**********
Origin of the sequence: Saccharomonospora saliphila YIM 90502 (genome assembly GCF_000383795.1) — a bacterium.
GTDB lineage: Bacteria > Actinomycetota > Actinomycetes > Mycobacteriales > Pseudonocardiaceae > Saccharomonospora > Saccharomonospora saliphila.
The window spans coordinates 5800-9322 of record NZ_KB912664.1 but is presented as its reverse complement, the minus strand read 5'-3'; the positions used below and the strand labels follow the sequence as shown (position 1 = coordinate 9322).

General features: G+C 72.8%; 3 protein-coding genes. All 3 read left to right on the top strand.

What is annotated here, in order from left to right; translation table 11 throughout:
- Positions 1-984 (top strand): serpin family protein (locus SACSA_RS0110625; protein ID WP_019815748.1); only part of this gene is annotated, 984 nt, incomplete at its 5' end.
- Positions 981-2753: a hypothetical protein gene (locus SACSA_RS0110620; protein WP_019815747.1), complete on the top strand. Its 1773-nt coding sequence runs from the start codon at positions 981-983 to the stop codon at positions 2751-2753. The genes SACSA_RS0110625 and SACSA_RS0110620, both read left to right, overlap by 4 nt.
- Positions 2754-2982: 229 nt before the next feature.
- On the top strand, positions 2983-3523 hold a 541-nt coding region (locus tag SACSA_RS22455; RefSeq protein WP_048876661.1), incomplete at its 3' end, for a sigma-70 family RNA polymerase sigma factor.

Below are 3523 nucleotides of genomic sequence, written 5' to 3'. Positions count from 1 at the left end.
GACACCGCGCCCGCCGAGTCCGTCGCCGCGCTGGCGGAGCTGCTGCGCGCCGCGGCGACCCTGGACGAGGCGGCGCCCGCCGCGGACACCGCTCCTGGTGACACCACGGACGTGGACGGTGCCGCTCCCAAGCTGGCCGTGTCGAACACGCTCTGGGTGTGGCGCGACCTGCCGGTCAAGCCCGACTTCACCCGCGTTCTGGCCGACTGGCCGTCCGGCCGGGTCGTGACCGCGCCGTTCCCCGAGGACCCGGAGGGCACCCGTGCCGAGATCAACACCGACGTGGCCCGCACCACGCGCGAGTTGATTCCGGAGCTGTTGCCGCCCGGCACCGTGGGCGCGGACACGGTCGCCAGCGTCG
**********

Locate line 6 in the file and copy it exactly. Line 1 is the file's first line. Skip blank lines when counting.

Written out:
- Positions 1-984 (top strand): serpin family protein (locus SACSA_RS0110625; protein ID WP_019815748.1); only part of this gene is annotated, 984 nt, incomplete at its 5' end.